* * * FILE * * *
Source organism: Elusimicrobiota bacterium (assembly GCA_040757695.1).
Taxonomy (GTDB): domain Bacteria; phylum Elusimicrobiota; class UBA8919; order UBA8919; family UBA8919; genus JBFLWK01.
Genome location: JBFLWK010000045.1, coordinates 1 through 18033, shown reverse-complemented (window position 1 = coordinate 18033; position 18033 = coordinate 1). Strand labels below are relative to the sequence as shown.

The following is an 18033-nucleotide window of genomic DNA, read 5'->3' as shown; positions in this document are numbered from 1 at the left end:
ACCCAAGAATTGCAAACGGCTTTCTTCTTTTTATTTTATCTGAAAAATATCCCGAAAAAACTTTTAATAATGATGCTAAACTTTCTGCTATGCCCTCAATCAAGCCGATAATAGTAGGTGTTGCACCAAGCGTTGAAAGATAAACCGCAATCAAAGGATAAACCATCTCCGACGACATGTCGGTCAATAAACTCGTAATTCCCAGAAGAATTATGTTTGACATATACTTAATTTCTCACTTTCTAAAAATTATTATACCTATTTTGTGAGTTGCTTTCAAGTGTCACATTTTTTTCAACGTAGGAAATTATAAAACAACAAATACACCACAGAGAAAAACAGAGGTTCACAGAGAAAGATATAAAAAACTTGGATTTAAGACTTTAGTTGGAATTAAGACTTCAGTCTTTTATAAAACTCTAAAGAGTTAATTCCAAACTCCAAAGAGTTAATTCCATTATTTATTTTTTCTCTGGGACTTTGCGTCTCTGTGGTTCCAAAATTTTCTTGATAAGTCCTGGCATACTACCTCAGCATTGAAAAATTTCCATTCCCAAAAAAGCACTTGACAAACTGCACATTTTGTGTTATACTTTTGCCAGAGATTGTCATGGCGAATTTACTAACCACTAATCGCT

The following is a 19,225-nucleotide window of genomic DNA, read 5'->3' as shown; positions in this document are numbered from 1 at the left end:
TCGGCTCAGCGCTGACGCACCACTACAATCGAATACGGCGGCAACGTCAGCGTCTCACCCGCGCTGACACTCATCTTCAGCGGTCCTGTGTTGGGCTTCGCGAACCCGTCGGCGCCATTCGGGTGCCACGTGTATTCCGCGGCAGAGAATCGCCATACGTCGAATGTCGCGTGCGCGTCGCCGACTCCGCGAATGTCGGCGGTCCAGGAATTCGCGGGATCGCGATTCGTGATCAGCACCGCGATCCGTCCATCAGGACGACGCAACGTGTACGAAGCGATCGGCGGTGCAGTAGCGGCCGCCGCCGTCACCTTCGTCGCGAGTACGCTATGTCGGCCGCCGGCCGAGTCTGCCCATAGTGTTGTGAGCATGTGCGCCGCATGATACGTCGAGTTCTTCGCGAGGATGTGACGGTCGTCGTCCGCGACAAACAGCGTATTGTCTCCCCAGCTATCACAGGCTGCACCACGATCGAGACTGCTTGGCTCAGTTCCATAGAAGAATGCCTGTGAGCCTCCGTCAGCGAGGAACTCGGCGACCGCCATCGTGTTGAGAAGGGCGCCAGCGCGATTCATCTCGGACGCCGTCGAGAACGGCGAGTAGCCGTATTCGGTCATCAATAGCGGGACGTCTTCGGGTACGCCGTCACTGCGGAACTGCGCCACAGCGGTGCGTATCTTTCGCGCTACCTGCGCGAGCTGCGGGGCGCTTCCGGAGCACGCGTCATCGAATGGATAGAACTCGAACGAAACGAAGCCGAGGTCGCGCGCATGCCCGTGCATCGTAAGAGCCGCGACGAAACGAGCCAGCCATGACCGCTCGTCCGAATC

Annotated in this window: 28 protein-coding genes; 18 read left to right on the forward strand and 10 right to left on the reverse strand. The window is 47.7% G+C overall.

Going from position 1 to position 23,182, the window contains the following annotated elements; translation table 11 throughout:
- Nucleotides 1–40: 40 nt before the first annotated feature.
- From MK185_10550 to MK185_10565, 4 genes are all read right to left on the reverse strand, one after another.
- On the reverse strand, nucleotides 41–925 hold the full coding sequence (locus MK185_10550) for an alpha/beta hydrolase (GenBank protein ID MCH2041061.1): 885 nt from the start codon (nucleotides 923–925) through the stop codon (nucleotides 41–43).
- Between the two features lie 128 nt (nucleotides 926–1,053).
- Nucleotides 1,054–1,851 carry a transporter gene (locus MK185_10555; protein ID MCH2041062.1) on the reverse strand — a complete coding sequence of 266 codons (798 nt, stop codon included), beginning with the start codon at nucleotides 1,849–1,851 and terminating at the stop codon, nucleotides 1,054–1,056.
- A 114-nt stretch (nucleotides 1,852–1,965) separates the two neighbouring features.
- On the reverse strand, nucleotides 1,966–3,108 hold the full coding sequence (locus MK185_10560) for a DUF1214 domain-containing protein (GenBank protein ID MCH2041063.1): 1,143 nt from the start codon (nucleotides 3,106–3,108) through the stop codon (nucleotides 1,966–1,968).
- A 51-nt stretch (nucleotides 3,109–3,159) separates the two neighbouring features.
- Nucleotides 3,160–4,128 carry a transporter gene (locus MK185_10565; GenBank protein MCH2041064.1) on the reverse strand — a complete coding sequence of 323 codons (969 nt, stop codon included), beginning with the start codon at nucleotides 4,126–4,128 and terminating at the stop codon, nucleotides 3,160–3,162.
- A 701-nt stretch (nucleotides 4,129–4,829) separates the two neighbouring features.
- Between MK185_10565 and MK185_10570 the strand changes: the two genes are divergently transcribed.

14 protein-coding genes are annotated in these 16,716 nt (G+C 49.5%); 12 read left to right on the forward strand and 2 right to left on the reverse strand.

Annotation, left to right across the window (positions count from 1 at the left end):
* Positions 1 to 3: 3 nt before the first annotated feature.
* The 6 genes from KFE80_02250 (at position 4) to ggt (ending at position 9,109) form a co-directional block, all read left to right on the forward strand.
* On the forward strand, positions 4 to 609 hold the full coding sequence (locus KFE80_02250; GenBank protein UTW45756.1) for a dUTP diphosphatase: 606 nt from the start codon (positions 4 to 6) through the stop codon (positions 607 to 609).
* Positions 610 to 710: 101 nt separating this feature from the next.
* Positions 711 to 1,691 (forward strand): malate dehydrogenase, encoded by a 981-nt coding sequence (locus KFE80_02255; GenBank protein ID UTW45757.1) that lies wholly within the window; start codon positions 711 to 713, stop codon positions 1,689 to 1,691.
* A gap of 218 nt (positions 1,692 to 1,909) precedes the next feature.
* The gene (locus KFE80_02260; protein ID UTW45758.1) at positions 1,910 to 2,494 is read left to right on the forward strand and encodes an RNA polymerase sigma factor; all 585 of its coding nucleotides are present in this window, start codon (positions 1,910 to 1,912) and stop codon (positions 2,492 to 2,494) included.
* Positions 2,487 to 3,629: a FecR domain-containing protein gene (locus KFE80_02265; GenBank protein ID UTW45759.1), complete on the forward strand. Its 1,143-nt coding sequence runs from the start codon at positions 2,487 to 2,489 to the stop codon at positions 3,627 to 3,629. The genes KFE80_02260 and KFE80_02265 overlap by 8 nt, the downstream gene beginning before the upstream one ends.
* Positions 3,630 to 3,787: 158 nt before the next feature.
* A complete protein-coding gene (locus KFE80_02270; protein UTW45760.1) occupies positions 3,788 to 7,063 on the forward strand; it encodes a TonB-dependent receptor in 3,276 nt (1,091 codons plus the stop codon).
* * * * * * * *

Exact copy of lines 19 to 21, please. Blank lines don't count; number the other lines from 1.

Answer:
- A 701-nt stretch (nucleotides 4,129–4,829) separates the two neighbouring features.
- Between MK185_10565 and MK185_10570 the strand changes: the two genes are divergently transcribed.

14 protein-coding genes are annotated in these 16,716 nt (G+C 49.5%); 12 read left to right on the forward strand and 2 right to left on the reverse strand.